In 1996, Nyawelo was unsure of his next move. He had completed a bachelor’s degree in physics from the Sudan University of Science and Technology in Khartoum, Sudan and was appointed as a teaching assistant. At the time, there were no Sudanese physics PhD programs, and he was considering switching to computer science. Luckily, Marten Durieux, a renowned Dutch physicist from the University of Leiden, Netherlands, intervened. Durieux, who passed away in 2011, traveled to Sudan every year to teach physics courses. His first-ever PhD student was a brilliant scholar from Sudan, and Durieux fell in love with the country. Over his career, Durieux mentored 11 Sudanese students through their PhDs. Nyawelo was admitted to a year-long intensive program at the ICTP.

Marten Durieux

“The ICTP diploma program was eye-opening, but difficult,” said Nyawelo. “It was the first time I’d left my country, the first time I’d learned science in a language other than Arabic, I didn’t know anybody, and Italy was a culture shock.”

Through Durieux, Nyawelo met Jan-Willem van Holten, a theoretical physicist at the Dutch the National Institute for Nuclear Physics and High Energy Physics (NIKHEF), with whom Nyawelo continues to collaborate to this day. After he completed his PhD in 2004, he returned to the ICTP for his postdoc. During his time in Europe, Nyawelo traveled frequently to Utah to visit his girlfriend, now wife. They started dating in Sudan, but she and her family were relocated to Salt Lake City after fleeing violence at the outbreak of the Sudanese civil war. Many of Nyawelo’s friends and classmates had also relocated—and the community felt like coming home.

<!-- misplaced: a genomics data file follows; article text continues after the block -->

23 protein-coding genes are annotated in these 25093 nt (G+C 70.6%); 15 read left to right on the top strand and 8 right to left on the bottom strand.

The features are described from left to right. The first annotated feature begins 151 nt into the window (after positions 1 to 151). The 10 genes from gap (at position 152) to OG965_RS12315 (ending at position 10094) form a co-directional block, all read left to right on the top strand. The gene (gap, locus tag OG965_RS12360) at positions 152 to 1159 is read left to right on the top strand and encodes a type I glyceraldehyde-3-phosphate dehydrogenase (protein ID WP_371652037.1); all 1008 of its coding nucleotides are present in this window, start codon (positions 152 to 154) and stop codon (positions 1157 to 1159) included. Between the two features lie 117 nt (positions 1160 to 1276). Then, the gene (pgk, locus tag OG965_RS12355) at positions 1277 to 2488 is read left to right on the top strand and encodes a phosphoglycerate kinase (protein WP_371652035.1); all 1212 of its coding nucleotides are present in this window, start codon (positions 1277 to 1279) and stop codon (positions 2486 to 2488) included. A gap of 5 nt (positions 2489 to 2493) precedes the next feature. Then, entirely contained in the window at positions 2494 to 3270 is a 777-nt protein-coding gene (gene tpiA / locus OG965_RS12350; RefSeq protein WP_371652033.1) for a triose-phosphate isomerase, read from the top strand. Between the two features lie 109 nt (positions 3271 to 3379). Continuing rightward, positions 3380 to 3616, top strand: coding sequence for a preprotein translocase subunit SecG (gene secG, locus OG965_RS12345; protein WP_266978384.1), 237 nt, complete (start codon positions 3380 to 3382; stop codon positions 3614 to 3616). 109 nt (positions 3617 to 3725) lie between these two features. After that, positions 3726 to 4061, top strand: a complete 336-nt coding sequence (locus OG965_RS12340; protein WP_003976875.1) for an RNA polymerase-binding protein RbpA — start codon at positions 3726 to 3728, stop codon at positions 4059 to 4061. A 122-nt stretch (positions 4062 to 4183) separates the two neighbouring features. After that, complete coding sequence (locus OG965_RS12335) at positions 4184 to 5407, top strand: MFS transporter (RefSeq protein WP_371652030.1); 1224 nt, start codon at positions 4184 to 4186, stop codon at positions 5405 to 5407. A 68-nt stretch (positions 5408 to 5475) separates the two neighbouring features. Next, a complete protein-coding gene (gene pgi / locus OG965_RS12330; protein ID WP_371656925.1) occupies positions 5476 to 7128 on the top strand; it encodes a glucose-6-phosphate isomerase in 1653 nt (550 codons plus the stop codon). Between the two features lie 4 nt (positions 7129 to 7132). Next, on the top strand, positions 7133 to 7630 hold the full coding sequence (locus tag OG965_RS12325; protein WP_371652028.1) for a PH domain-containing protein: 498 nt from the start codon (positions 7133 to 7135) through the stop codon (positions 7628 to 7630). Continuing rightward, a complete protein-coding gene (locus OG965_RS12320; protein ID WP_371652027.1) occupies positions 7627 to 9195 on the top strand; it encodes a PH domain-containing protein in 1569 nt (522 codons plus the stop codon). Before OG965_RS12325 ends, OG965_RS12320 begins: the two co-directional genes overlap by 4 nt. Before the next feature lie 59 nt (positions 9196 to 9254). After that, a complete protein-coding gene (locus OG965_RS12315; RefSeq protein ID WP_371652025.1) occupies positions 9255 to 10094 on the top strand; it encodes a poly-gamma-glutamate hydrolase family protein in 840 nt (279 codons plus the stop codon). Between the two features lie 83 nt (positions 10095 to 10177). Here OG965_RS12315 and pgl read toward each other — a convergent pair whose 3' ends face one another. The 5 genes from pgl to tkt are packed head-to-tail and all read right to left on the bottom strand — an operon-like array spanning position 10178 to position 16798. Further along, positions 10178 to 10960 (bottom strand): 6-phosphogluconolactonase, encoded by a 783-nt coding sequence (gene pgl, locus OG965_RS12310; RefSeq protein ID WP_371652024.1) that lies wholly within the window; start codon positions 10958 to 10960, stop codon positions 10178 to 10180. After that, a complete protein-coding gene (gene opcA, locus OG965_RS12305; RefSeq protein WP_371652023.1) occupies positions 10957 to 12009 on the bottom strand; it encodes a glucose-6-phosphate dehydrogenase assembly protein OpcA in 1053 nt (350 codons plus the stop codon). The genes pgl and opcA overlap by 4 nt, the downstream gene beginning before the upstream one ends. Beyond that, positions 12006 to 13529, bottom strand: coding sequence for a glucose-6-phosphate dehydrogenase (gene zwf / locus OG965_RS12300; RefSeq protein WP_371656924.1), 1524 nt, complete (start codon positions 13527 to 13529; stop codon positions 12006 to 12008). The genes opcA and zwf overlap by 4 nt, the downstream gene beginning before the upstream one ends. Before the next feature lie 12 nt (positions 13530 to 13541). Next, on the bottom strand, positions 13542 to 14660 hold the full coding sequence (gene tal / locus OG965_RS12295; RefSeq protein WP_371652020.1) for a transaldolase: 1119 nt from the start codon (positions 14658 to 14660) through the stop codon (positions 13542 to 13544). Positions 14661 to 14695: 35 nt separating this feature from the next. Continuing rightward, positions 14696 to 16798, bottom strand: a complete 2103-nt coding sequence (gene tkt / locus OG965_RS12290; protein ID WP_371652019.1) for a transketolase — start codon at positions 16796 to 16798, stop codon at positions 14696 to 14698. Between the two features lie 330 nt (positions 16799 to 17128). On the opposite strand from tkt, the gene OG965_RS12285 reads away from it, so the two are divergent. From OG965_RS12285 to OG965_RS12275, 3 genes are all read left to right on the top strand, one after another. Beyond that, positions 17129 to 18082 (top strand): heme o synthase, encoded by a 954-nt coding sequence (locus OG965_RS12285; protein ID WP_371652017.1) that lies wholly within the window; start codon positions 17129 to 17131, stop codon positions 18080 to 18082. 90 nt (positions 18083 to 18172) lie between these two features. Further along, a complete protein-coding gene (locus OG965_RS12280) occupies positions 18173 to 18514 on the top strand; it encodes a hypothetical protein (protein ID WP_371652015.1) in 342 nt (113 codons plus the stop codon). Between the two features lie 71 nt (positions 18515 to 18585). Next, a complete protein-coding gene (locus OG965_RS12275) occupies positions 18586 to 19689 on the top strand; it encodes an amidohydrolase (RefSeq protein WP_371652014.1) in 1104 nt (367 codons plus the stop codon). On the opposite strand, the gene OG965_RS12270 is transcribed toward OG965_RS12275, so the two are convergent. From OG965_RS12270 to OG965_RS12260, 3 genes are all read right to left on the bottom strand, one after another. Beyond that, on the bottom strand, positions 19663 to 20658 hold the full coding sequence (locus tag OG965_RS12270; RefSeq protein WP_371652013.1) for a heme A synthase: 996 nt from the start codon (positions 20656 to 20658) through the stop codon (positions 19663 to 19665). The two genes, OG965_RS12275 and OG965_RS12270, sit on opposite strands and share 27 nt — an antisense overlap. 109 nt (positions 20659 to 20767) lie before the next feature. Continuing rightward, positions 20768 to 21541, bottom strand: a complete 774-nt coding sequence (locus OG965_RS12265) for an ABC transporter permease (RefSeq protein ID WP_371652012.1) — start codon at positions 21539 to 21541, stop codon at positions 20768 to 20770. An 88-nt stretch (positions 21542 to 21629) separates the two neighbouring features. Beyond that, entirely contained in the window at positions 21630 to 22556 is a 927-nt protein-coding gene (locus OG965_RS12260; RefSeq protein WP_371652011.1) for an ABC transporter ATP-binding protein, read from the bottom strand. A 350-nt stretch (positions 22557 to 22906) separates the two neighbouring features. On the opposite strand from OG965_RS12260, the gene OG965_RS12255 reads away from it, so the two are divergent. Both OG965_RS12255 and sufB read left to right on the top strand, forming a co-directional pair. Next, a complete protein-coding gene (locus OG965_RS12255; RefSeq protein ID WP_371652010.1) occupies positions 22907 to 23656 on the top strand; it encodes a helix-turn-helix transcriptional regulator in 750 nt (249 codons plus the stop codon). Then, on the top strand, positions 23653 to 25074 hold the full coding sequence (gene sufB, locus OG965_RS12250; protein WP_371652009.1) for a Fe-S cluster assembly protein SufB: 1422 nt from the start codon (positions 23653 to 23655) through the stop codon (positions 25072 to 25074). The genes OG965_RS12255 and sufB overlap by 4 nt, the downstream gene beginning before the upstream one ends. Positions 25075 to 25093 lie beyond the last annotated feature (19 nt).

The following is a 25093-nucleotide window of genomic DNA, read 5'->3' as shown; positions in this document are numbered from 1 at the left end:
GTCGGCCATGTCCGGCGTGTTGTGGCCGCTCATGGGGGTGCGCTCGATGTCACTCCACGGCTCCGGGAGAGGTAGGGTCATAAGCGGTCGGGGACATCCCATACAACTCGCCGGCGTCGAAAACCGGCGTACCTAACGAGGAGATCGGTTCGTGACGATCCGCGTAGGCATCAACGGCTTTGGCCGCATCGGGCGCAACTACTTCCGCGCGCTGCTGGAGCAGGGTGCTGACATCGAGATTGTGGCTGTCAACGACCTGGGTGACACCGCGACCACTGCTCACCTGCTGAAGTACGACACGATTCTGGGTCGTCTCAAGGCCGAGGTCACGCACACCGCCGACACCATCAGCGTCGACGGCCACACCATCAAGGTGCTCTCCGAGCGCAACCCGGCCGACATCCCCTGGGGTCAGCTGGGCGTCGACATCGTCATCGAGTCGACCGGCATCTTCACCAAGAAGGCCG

“Durieux—that’s the connection that helped me, and motivated me to help others. I benefited a lot from support to pursue physics without paying a cent,” Nyawelo said. “I was planning on giving something back.”

While in Utah, colleagues in the Department of Physics & Astronomy gave Nyawelo a desk to continue his research, eventually offering him a post-doc position in 2007. By 2009, he and other members of the refugee community became alarmed at the high rates of school dropouts. They realized that many refugee youth come to Utah with little English and intermittent formal schooling. When they arrive in Utah, the school system places them in a grade based on their age, leaving many feeling overwhelmed and left behind. Nyawelo and partners founded REFUGES, an after-school program to help refugee students in middle and high school thrive in STEM subjects. The U has housed REFUGES since 2013 where it has expanded to include a summer bridge program for incoming first-year students at the U, and non-refugee students who are underrepresented in STEM fields.

Nyawelo in the classroom.